Certain debut films from new filmmakers just go for broke and come up with something unique that breaks all boundaries. Re-Animator was Stuart Gordon’s first (and best) movie and bustles at the seams with that youthful energy you see in Sam Raimi’s original The Evil Dead and the Coen brothers’ Blood Simple. It is almost as though these filmmakers are afraid they’ll never get the chance to make another one, and Re-Animator doesn’t hesitate in being an almost operatic, larger than life comedy of splatter. While it paints with a big (red) brush, it is never boring.
Obsessed with the notion of conquering death, young medical student Herbert West (Jeffrey Combs) arrives at Miskatonic University with a neon-green reagent and his trusty hypodermic needle. It isn’t long before he’s revitalizing the dead cat of his roommate Dan Cain (Bruce Abbott) and sneaking into the morgue for fresh human specimens. In his pursuit of knowledge, West is continually frustrated when his adventures with the undead result in some serious zombie mayhem. When the experiments are almost thwarted by his rival, Dr. Hill (David Gale, channeling Boris Karloff), West’s novel solution is to decapitate him, promptly reanimating his head and body as separate parts. “Herbert,” his levelheaded buddy Cain says in a moment of exasperation, “it’s gotta stop!” Re-Animator never lets up, though, as it wholeheartedly heads toward a spectacular climax of twitching entrails and pulp carnage.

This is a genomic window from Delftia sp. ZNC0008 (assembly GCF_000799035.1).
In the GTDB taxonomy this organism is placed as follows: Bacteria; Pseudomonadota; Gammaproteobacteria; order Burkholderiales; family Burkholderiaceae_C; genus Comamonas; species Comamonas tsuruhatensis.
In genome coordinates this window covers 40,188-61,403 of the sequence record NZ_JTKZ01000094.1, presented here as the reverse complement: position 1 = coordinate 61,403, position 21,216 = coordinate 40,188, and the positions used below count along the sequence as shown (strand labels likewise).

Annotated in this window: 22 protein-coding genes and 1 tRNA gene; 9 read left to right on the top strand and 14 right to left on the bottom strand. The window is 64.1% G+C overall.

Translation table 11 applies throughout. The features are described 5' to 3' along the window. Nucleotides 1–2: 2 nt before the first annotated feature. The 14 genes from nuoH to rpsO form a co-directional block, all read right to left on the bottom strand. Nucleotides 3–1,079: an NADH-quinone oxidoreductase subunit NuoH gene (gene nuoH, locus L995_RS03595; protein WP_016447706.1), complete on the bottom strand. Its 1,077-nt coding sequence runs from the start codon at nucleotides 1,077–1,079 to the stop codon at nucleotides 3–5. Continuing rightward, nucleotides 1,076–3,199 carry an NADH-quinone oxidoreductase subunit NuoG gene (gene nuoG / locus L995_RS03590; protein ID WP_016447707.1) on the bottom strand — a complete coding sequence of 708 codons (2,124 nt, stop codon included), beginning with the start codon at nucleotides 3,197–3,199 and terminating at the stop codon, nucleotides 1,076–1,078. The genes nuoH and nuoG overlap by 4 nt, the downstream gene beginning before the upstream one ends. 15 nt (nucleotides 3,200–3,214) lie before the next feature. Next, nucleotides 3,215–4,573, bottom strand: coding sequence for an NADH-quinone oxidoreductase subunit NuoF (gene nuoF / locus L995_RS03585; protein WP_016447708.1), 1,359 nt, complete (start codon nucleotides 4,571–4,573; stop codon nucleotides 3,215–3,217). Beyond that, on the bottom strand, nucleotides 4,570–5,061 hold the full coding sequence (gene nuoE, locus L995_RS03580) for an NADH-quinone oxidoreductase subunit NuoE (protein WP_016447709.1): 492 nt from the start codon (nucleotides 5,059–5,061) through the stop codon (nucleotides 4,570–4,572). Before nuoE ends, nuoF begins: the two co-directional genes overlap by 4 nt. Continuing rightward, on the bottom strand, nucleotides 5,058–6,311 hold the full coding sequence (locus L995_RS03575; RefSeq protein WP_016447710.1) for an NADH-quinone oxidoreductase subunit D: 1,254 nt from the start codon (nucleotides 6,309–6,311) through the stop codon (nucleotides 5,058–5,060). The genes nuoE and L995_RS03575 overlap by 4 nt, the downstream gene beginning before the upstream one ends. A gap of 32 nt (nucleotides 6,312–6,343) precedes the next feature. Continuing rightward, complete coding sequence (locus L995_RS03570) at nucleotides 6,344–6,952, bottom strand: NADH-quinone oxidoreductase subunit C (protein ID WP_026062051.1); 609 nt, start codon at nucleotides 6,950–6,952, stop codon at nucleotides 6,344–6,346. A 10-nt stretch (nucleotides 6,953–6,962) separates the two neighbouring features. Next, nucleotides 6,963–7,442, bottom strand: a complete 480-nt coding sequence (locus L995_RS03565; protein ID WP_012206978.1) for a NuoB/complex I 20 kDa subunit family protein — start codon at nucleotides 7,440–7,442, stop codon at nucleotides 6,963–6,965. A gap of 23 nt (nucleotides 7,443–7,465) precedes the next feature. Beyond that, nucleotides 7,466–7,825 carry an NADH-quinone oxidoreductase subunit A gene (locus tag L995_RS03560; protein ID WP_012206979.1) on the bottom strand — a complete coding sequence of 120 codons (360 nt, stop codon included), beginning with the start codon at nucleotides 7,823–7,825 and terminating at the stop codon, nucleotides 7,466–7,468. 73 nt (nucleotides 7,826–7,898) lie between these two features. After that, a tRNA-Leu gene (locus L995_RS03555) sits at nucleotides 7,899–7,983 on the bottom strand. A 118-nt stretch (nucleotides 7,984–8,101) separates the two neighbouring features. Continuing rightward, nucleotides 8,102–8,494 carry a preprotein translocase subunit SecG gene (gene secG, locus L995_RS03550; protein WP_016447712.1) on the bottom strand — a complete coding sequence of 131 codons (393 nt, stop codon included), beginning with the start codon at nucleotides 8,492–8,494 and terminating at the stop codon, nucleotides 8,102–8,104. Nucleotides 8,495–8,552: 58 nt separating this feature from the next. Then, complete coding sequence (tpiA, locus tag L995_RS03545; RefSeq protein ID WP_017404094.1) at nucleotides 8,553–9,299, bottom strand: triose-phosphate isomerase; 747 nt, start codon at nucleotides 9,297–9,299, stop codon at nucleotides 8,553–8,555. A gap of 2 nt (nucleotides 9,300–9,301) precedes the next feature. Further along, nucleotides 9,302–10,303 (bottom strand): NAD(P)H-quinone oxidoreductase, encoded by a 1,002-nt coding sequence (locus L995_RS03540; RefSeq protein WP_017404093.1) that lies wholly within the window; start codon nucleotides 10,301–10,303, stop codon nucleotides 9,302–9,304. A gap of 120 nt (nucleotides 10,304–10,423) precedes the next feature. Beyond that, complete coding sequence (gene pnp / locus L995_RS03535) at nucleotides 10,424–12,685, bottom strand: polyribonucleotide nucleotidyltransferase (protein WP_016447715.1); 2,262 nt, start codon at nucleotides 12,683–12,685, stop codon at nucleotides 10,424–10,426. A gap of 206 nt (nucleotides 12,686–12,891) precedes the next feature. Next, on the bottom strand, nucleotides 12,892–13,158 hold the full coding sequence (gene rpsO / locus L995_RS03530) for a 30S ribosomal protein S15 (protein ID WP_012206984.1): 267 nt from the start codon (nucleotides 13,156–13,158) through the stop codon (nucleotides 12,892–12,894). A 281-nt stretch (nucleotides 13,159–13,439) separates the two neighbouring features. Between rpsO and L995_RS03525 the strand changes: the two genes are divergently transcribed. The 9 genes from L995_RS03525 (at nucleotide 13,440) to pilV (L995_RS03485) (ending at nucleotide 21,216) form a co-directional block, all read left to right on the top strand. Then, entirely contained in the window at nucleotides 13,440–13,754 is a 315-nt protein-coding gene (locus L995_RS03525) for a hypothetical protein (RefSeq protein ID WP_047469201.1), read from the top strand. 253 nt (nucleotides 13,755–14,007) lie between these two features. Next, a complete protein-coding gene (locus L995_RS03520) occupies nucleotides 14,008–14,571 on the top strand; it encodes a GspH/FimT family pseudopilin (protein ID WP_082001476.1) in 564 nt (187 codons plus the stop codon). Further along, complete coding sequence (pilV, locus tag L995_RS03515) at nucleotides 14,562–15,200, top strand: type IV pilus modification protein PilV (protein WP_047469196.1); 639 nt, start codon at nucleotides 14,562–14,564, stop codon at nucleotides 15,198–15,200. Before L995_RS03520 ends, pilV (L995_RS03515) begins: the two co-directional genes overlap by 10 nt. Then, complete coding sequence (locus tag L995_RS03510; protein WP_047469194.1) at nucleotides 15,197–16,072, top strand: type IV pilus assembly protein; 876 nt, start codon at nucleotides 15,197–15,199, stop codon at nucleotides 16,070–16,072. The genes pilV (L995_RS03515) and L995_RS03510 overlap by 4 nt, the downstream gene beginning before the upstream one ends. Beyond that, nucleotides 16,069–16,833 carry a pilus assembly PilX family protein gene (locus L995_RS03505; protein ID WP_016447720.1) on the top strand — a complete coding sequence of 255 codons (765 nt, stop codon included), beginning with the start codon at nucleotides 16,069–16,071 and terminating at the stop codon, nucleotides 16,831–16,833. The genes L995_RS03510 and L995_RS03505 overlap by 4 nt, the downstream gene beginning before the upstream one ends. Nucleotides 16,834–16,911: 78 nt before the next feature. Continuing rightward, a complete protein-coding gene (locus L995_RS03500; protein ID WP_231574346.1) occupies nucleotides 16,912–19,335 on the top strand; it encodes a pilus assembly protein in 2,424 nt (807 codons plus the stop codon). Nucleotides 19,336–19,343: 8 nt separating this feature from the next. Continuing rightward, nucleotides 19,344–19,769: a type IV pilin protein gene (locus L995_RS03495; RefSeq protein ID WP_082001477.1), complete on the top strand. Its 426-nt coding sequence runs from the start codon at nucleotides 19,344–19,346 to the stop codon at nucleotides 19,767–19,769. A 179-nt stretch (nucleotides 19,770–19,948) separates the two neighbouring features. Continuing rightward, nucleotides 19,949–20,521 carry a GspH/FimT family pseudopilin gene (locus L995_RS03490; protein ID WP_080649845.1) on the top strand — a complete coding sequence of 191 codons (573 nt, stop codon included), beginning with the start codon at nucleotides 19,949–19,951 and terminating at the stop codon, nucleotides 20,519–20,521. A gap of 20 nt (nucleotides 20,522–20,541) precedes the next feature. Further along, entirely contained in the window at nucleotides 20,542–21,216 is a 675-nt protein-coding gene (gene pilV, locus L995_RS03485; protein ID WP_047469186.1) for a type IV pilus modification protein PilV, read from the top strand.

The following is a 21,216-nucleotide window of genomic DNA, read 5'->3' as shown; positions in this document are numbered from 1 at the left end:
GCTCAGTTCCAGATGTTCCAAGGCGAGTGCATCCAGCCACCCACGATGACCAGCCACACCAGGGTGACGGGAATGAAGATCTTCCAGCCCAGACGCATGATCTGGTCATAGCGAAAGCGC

Only 86 minutes long, Re-Animator is best known for its audacious handling of sex, violence, and humor. It hits the right note of cleverness without ever seeming smug or self-satisfied. But the main reason it works as well as it does is that screenwriter Dennis Paoli has such an affection for all the principal characters, unafraid of creating empathy for not only Cain, whose idealism clouds his judgment of West’s experiments, but also his blond girlfriend Megan (Barbara Crampton), who, before being abused as a sex toy for the disembodied head, is actually the movie’s sensible, sure-footed voice of reason. Crampton and Abbott are fresh-faced and likeable good guys, but the movie belongs to compulsive scene-stealer Combs. Like Bruce Campbell in the Evil Dead series, Combs gives such an iconic self-righteous, half-nebbish, half-zealot performance as the title character that he redefined the mad scientist for a whole new generation of horror fans.